Protest began right after the verdict was announced. Student organisations started the protest immediately after the Judgement in the Shahbag square that was the actual call for people to gather in the Shahbag square within half an hour of the Judgement. It took half an hour to spread out the call for protest through different social media and later the satellite TV channels. BOAN and some other social and cultural organisations called for different programmes in the same venue who later worked together. Demonstrators gathered at Shahbag Circle (or Projonmo Chottor); they painted murals on the road, drew cartoons, hanged effigies of war-crimes suspects and chanted slogans, with a vow to continue demonstrating until their demands were met.
On 7 February, demonstrations began at 8 am. Thousands of people gathered with banners, posters, Bangladeshi flags and placards in Shahbag with their demands. On Friday afternoon, a mass rally was held at Shahbag with an estimated attendance of more than 100,000.
On 12 February, protesters observed three minutes of silence at 4 pm at Shahbag and all across Bangladesh. In Dhaka, traffic was stopped as thousands of people took to the streets, formed human chains and stood in silence. A Bangladesh Premier League game at the Sher-e-Bangla National Stadium halted for three minutes, as players and supporters observed the silence. Parliamentarians and the police also joined the protest. Bengali singer Kabir Suman wrote a song entitled "Tin Minit" ("Three Minutes") in honour of the silent protest.
On 21 February, International Mother Language Day, the number of protesters reached a new high. Its leadership declared 26 March 2013, the Independence Day of Bangladesh, as the deadline for the government to ban Jamaat-e-Islami from politics.
The government did not ban Jamaat-e-Islam from politics after the deadline was over. Seven protesters calling themselves the Shaheed Rumi Squad began a fast until death on 26 March at 10:30 pm in front of the National Museum, protesting "inadequate government action" to ban Jamaat in response to the Shahbagh protesters' ultimatum. The fasters said at a press briefing that they would send an open letter to Prime Minister Hasina during the 100th hour of their protests. More than 100 organisations expressed solidarity with the hunger strikers.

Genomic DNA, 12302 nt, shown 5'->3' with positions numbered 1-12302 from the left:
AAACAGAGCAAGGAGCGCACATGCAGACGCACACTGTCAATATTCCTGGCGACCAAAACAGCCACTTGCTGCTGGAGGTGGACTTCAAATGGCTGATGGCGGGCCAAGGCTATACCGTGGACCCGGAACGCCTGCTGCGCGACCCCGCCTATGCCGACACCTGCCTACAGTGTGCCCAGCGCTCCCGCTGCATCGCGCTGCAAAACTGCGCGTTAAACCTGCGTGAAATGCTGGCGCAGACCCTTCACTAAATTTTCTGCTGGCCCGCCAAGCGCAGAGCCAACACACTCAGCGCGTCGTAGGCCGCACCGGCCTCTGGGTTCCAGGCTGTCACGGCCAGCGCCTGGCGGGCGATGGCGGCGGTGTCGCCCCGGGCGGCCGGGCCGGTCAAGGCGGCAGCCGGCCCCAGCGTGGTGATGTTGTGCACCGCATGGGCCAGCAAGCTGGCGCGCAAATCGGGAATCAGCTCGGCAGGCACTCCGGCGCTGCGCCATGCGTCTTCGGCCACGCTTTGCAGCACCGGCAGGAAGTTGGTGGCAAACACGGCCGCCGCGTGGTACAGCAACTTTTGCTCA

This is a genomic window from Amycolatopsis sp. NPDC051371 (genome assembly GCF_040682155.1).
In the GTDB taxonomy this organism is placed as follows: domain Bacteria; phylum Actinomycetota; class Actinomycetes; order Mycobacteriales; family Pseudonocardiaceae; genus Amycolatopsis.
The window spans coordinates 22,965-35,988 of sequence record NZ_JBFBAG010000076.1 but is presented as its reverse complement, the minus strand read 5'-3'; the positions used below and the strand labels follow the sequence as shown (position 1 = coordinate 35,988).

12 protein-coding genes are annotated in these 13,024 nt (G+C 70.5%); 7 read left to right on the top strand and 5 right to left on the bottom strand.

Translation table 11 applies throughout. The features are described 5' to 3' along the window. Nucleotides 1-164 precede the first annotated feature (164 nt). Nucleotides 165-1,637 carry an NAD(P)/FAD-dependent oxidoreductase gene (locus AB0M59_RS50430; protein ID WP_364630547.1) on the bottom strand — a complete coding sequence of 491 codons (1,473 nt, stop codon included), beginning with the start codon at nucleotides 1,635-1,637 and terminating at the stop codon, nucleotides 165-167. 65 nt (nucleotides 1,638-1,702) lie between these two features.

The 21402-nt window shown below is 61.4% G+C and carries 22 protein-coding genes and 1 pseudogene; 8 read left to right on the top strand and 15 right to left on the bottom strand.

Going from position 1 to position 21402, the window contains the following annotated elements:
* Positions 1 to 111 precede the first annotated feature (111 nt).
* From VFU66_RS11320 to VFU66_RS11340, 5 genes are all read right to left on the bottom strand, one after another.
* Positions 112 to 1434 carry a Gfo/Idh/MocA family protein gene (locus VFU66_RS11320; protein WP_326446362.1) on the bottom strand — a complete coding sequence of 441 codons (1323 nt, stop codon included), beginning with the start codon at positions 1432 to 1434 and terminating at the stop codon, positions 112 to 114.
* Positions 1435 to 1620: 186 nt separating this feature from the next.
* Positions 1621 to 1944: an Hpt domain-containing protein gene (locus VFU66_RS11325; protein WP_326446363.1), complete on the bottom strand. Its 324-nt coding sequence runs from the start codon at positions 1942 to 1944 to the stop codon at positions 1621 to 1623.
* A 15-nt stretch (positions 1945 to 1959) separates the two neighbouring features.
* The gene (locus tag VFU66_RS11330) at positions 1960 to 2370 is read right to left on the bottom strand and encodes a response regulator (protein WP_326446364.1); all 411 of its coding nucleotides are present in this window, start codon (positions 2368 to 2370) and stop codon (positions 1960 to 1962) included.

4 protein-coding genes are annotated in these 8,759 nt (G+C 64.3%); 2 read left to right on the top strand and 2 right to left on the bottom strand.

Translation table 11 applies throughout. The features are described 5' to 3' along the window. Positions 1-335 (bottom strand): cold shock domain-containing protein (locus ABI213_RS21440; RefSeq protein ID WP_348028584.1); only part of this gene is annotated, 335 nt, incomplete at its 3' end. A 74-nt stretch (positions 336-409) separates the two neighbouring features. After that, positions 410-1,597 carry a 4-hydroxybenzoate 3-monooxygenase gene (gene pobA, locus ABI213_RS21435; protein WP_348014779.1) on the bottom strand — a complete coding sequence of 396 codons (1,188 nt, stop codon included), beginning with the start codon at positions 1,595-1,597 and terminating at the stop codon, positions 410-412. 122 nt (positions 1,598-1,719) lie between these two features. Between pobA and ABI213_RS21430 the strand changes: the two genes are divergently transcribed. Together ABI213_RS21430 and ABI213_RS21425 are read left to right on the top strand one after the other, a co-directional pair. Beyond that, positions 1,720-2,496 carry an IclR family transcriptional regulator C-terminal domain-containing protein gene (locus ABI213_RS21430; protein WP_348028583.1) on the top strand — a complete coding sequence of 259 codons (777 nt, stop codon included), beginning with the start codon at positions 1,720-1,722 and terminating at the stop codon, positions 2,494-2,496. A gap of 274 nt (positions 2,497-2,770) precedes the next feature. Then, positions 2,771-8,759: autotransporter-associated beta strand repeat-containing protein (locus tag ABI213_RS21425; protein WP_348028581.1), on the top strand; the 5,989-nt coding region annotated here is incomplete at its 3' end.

Sentencing of Delwar Hossain Sayeedi
On 28 February the International Crimes Tribunal sentenced Delwar Hossain Sayeedi, Nayeb-e-Ameer (vice-president) of Jamaat-e-Islami, to death for convictions on 8 out of 20 charges of war crimes and crimes against humanity committed during the 1971 Bangladesh Liberation War. The protesters celebrated the sentence. "This verdict is a victory for the people", declared spokesperson of the organizers Imran H. Sarker. Attorney General Mahbubey Alam said, "It's a victory day, it's a day of joy. Through this verdict, the nation is seeing the resurgence of liberation war spirits." Sayeedi was the most senior official convicted by the tribunal, and the third person overall.
Jamaat followers were enraged by the decision, claiming that the case against Sayeedi was politically motivated. His lawyer, Abdur Razzaq, accused authorities of preventing a key witness from testifying and intentionally slanting the process. "This is a perverse judgment. It is inconceivable that a court of law awarded him a conviction. This prosecution was for a political purpose", Razzaq said. Jamaat quickly called for a nationwide two-day strike, to start on 3 March. By afternoon, violence led by Jamaat-e-Islami supporters had erupted across Bangladesh. "The Jamaat-e-Islami is fighting for its political survival", said a spokesperson. By the end of the day thirty-five people were dead, including three police officers; an additional eight hundred were injured. According to the BBC, it marked "the worst day of political violence in Bangladesh in decades".
Clashes between police and Jamaat-e-Islami workers continued on 1 March, spreading to the northern districts of Gaibandha and Chapai Nawabganj. Opposition leader Khaleda Zia criticised government "brutality" and Jamaat called for a demonstration in the capital, Dhaka. Security measures were increased to prevent the situation from escalating. The death toll rose to forty-four (including six policemen). Former prime minister and BNP member Khaleda Zia declared a nationwide dawn-to-dusk hartal for 5 March, and called for countrywide rallies on 2 March to protest what she called government corruption, misrule, oppression, and "mass killings".
Violent conflict continued on 2 March, with another four deaths and hundreds of injuries. In Chittangong district police opened fire on Jamaat-e-Islami protesters, leading to three deaths. In Nilphamari, a young person died in a clash between protestors and police.